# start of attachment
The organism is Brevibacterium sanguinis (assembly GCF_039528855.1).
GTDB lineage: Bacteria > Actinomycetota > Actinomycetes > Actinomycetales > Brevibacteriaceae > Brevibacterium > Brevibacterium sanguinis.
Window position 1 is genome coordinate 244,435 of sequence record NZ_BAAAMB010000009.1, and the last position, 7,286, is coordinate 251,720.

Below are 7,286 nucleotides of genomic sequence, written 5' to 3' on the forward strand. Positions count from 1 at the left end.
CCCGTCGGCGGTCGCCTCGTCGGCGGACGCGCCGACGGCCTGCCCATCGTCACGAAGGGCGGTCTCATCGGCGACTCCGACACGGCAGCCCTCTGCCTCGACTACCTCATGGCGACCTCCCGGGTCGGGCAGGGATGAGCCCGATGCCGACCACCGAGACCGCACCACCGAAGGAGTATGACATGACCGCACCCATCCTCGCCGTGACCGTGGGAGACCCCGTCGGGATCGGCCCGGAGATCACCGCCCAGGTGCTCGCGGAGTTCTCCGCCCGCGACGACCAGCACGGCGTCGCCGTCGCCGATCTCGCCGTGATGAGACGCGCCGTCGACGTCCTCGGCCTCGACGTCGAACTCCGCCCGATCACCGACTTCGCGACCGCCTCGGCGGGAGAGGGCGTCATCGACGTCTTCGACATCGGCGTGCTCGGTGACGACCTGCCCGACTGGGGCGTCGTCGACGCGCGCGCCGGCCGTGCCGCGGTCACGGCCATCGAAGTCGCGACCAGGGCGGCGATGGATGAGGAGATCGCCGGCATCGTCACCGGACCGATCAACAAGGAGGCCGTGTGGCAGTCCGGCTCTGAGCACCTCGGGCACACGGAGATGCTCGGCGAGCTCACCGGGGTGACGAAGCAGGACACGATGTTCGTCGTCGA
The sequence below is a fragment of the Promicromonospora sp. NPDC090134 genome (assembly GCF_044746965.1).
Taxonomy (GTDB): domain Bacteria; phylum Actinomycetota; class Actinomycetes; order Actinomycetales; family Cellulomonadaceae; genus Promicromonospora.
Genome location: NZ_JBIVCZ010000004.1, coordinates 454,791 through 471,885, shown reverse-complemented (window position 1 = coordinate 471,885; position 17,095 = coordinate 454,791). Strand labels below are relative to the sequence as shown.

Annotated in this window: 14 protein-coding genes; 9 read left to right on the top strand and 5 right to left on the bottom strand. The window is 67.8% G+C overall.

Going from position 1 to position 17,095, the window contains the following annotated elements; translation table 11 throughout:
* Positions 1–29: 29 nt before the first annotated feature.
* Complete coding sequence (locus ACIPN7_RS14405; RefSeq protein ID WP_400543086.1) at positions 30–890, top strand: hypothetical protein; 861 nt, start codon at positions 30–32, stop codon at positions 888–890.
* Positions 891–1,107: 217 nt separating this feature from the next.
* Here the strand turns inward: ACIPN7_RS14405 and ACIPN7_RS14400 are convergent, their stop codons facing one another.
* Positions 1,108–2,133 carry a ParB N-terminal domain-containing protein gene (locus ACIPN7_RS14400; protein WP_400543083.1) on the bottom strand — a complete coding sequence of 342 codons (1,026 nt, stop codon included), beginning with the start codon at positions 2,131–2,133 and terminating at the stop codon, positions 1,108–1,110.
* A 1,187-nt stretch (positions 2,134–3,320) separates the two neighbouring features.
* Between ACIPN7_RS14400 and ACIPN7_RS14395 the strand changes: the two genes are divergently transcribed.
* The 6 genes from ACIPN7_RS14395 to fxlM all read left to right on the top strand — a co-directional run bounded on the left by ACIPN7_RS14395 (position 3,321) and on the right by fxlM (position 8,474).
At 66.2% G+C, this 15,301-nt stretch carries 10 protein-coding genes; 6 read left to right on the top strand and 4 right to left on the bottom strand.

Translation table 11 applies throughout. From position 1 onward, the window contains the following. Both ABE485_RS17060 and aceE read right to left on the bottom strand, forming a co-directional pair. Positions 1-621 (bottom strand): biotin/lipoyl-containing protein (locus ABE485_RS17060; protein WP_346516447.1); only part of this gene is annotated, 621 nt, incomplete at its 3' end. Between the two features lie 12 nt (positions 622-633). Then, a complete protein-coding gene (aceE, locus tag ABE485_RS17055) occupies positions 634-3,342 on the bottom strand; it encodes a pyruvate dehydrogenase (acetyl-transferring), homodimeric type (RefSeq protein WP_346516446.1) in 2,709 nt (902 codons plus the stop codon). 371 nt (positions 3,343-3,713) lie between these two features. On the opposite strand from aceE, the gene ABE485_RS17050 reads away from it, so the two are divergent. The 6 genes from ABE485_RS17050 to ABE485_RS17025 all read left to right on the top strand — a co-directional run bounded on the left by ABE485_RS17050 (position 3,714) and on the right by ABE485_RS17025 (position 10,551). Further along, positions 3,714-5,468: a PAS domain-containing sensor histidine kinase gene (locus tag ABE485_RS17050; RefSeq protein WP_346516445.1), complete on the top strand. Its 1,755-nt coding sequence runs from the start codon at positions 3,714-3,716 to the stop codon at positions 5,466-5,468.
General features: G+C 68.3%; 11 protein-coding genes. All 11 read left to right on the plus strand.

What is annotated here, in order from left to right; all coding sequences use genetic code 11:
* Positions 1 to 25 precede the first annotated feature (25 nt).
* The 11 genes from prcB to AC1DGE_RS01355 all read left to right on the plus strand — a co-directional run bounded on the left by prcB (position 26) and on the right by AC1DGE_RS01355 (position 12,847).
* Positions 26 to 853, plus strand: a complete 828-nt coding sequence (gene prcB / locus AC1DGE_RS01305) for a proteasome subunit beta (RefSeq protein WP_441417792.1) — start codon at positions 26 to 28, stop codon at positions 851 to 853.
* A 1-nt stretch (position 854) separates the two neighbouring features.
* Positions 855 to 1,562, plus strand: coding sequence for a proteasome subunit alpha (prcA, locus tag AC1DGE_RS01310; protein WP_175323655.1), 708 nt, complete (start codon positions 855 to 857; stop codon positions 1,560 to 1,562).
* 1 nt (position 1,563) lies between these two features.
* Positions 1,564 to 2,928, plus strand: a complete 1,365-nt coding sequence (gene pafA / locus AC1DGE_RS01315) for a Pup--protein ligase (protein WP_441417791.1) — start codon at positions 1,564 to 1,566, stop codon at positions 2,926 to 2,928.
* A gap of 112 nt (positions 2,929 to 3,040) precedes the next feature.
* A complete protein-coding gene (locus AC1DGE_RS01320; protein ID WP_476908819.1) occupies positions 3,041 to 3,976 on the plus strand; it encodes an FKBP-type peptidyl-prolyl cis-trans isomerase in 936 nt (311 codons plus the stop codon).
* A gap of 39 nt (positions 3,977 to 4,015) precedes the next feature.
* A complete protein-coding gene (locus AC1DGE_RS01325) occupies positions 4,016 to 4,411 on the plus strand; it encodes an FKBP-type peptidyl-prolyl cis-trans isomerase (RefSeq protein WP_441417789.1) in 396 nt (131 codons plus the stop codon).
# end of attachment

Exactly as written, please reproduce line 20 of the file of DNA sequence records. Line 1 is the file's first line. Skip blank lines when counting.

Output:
Translation table 11 applies throughout. From position 1 onward, the window contains the following. Both ABE485_RS17060 and aceE read right to left on the bottom strand, forming a co-directional pair. Positions 1-621 (bottom strand): biotin/lipoyl-containing protein (locus ABE485_RS17060; protein WP_346516447.1); only part of this gene is annotated, 621 nt, incomplete at its 3' end. Between the two features lie 12 nt (positions 622-633). Then, a complete protein-coding gene (aceE, locus tag ABE485_RS17055) occupies positions 634-3,342 on the bottom strand; it encodes a pyruvate dehydrogenase (acetyl-transferring), homodimeric type (RefSeq protein WP_346516446.1) in 2,709 nt (902 codons plus the stop codon). 371 nt (positions 3,343-3,713) lie between these two features. On the opposite strand from aceE, the gene ABE485_RS17050 reads away from it, so the two are divergent. The 6 genes from ABE485_RS17050 to ABE485_RS17025 all read left to right on the top strand — a co-directional run bounded on the left by ABE485_RS17050 (position 3,714) and on the right by ABE485_RS17025 (position 10,551). Further along, positions 3,714-5,468: a PAS domain-containing sensor histidine kinase gene (locus tag ABE485_RS17050; RefSeq protein WP_346516445.1), complete on the top strand. Its 1,755-nt coding sequence runs from the start codon at positions 3,714-3,716 to the stop codon at positions 5,466-5,468.